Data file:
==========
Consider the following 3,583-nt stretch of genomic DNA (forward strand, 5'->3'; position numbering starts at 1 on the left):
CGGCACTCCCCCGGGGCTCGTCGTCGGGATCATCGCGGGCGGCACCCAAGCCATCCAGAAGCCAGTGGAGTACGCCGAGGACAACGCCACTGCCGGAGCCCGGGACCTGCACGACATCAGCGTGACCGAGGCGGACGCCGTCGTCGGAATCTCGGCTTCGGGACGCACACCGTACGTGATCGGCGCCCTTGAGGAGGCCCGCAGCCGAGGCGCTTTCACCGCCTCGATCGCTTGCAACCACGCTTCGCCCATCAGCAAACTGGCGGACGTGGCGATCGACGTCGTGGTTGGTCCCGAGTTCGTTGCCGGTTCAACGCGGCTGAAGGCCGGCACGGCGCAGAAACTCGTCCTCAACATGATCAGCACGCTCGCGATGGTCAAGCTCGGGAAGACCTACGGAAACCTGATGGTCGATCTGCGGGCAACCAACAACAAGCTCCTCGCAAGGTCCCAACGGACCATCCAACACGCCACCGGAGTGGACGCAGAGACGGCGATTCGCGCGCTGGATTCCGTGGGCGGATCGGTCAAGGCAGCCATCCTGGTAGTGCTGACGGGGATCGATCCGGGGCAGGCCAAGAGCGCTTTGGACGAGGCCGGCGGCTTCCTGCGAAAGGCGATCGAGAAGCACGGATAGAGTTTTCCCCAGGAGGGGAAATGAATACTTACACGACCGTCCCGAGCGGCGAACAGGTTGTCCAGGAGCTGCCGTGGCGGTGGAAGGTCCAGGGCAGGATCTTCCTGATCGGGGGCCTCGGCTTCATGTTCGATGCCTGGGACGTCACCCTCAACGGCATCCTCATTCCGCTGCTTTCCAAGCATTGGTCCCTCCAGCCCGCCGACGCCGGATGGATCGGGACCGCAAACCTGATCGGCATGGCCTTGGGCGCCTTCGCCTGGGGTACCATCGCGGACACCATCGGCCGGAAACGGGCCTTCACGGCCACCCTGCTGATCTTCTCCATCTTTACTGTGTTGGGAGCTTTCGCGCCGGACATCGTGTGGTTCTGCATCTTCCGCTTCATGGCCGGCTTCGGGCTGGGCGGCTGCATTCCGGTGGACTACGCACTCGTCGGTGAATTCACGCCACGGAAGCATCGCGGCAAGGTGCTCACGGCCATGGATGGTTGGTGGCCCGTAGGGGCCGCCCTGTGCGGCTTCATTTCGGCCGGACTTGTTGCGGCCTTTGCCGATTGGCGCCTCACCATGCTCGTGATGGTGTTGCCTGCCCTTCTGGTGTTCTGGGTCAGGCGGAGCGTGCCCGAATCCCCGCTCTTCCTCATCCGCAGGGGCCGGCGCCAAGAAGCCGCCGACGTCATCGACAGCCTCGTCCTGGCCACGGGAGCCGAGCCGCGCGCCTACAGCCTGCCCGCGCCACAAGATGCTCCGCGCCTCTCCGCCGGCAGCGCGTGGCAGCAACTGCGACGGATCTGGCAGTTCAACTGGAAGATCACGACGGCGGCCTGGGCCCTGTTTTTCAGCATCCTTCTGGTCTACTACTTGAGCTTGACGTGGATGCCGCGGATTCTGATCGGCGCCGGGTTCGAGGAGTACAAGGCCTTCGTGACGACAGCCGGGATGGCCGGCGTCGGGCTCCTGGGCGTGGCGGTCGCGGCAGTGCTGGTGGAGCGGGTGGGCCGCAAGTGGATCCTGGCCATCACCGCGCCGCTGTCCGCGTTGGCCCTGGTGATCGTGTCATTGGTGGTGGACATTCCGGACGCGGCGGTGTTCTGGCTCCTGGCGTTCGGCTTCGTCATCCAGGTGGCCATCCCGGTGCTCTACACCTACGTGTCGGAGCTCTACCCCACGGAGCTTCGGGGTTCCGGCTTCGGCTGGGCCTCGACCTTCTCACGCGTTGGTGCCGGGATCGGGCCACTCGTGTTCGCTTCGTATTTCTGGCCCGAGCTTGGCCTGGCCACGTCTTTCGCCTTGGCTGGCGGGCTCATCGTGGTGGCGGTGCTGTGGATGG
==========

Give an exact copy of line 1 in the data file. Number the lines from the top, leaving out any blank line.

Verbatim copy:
Consider the following 3,583-nt stretch of genomic DNA (forward strand, 5'->3'; position numbering starts at 1 on the left):